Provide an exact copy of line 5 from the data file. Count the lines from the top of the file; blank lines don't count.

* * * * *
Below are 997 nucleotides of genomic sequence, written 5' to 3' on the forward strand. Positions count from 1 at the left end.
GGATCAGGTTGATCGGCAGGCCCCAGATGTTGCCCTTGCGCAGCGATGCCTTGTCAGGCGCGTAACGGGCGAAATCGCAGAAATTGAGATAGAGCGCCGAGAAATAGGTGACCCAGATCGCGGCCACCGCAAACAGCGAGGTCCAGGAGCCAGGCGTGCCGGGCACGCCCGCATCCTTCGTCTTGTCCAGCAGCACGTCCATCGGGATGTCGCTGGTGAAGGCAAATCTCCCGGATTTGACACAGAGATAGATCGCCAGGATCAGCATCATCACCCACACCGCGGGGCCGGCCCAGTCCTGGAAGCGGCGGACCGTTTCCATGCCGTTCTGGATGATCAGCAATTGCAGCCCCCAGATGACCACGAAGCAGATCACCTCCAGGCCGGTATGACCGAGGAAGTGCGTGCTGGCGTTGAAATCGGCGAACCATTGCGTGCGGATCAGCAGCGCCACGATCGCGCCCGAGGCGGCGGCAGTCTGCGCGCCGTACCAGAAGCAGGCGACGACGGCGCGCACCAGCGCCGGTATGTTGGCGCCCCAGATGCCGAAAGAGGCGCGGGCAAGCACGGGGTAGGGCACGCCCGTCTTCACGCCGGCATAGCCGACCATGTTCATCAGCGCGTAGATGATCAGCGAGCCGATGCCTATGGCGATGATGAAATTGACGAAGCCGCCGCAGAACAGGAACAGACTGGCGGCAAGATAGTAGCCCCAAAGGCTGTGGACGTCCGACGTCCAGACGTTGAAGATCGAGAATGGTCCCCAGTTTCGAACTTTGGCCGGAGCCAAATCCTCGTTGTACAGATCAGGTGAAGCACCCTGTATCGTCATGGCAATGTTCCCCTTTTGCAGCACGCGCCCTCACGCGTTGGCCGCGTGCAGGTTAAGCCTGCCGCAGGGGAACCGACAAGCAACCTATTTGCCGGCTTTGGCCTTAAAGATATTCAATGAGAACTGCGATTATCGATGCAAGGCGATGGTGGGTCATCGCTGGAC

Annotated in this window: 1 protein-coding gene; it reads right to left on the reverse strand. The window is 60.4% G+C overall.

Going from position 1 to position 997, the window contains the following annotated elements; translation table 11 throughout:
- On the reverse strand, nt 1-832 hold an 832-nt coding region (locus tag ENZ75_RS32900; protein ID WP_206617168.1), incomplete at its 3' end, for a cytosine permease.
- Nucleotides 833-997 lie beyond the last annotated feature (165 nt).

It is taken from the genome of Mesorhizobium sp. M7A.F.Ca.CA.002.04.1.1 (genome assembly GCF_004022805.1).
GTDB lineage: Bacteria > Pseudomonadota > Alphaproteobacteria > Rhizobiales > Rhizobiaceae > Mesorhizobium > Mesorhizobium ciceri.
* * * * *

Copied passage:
- On the reverse strand, nt 1-832 hold an 832-nt coding region (locus tag ENZ75_RS32900; protein ID WP_206617168.1), incomplete at its 3' end, for a cytosine permease.